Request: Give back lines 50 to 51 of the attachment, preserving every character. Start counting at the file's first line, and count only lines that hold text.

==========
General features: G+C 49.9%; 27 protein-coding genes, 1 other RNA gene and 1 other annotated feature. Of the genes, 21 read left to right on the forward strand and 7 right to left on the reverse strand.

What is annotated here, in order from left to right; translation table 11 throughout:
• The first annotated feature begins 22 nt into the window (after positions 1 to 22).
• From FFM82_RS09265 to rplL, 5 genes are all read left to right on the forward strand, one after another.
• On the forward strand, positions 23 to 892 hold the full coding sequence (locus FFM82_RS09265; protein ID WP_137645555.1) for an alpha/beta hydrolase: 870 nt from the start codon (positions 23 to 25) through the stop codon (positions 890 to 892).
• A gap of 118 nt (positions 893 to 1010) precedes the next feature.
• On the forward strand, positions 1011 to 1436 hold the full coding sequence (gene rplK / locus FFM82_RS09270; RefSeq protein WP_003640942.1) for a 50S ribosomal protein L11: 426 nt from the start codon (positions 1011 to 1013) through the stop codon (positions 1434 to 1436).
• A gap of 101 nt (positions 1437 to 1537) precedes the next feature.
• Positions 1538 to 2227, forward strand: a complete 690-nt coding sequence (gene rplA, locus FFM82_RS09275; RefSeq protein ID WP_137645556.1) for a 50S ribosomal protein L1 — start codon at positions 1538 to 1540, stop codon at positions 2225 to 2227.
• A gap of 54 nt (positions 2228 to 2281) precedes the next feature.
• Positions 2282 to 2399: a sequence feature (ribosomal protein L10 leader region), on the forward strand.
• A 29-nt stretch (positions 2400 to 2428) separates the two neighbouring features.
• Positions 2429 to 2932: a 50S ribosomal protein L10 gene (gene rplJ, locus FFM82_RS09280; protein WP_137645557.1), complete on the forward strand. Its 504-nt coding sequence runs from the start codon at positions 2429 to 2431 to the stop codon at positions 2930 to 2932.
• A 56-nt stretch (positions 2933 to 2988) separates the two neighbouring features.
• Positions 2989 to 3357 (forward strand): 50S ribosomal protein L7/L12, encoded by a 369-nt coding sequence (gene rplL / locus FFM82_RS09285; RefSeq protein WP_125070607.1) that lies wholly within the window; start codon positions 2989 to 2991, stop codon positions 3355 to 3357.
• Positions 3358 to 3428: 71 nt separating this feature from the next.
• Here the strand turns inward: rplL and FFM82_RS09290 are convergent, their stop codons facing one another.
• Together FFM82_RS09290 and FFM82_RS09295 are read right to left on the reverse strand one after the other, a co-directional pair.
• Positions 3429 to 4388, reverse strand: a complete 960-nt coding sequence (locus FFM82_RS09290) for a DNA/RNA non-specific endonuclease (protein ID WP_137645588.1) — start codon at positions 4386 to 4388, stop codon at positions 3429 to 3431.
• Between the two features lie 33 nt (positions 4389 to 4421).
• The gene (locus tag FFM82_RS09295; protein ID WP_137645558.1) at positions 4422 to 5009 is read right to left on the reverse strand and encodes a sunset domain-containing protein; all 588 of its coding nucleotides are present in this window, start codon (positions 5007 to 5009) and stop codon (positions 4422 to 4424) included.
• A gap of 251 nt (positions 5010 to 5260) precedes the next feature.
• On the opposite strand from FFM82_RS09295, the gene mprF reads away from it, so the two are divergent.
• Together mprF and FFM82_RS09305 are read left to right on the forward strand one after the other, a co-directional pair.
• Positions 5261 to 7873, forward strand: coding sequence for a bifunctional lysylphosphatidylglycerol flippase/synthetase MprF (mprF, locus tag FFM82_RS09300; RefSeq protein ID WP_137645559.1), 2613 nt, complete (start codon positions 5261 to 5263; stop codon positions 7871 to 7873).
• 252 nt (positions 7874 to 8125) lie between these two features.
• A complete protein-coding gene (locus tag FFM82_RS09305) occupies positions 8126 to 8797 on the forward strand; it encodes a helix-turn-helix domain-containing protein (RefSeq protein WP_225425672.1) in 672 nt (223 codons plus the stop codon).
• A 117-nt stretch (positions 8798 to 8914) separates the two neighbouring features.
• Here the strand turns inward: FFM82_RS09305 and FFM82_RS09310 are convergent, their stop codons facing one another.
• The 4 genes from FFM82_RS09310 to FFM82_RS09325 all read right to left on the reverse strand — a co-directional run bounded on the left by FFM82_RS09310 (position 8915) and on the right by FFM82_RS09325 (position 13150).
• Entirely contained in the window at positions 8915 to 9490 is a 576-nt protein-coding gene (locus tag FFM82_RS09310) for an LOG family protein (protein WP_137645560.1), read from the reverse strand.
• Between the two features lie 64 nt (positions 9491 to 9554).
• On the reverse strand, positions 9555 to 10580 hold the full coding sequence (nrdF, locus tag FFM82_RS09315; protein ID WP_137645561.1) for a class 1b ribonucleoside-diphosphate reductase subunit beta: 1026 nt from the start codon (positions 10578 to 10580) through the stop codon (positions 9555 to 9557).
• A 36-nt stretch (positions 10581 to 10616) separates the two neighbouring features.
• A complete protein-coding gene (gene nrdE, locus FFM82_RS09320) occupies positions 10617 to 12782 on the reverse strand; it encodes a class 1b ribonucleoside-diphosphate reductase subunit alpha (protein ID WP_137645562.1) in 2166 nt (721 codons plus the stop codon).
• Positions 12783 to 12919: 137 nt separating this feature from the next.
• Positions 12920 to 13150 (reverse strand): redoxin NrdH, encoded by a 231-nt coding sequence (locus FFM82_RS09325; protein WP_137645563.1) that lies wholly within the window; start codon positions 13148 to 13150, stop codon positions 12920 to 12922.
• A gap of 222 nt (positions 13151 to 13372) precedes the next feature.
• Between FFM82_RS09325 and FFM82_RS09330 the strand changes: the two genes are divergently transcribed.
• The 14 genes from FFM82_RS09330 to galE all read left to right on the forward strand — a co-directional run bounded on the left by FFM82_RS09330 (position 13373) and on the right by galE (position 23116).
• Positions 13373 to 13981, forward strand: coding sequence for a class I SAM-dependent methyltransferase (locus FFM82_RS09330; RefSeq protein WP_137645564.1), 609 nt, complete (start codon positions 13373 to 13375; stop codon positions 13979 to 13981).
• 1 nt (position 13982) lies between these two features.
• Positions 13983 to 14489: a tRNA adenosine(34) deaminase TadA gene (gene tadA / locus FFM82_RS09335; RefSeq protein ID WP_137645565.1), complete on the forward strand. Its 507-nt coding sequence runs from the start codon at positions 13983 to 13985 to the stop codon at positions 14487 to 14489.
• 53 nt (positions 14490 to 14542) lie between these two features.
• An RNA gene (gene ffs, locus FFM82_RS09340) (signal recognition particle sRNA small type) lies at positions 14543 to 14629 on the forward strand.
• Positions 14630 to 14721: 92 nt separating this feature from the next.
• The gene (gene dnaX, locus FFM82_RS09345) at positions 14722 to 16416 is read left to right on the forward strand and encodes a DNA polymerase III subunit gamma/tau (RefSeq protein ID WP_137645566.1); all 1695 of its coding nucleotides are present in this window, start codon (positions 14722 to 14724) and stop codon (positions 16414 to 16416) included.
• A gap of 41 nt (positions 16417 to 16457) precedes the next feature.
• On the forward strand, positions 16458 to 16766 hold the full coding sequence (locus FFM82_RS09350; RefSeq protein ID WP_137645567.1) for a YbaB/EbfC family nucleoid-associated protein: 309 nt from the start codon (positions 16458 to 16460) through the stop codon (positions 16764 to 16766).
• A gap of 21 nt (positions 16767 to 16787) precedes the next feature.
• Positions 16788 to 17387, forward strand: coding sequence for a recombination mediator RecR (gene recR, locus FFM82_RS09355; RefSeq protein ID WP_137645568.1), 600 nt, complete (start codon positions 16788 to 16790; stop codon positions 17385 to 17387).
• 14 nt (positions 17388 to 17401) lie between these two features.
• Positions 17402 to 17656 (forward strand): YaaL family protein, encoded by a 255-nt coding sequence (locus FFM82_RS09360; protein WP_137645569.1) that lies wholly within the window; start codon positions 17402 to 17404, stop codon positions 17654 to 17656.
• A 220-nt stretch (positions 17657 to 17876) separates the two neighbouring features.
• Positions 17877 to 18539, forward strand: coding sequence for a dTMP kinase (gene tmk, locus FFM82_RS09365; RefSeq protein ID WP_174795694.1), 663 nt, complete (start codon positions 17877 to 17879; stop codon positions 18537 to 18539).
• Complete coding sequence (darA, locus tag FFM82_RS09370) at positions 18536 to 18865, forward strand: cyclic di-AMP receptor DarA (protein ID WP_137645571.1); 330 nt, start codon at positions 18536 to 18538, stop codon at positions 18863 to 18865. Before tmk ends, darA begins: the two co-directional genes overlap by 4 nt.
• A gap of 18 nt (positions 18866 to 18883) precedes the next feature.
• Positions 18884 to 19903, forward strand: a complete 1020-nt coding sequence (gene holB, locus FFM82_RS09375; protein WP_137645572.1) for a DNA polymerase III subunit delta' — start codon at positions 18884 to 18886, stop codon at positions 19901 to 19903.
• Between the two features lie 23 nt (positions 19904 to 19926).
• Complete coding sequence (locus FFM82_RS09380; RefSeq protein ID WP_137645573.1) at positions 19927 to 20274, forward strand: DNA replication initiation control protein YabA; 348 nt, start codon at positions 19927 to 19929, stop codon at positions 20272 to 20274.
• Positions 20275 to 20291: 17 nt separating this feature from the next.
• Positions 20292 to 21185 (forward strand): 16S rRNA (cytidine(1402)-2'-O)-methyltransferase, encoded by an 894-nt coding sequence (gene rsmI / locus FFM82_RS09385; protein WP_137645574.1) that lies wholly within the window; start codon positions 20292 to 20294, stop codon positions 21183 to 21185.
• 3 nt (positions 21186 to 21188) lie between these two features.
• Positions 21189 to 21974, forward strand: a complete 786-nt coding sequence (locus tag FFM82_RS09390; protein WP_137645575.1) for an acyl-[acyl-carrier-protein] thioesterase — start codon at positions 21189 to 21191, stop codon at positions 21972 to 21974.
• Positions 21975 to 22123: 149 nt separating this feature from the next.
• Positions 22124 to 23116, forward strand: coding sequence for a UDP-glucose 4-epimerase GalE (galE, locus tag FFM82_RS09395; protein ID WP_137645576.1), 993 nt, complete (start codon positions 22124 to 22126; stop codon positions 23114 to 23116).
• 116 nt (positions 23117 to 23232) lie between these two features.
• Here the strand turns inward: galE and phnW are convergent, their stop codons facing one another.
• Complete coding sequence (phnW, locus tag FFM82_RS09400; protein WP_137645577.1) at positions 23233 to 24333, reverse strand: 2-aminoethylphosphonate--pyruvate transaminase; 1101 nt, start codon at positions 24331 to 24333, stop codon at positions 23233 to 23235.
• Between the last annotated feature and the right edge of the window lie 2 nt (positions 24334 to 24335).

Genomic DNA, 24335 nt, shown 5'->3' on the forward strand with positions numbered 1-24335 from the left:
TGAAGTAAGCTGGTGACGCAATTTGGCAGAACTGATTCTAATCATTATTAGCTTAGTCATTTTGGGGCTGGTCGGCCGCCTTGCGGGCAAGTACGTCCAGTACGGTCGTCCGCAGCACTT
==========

• A gap of 21 nt (positions 16767 to 16787) precedes the next feature.
• Positions 16788 to 17387, forward strand: coding sequence for a recombination mediator RecR (gene recR, locus FFM82_RS09355; RefSeq protein ID WP_137645568.1), 600 nt, complete (start codon positions 16788 to 16790; stop codon positions 17385 to 17387).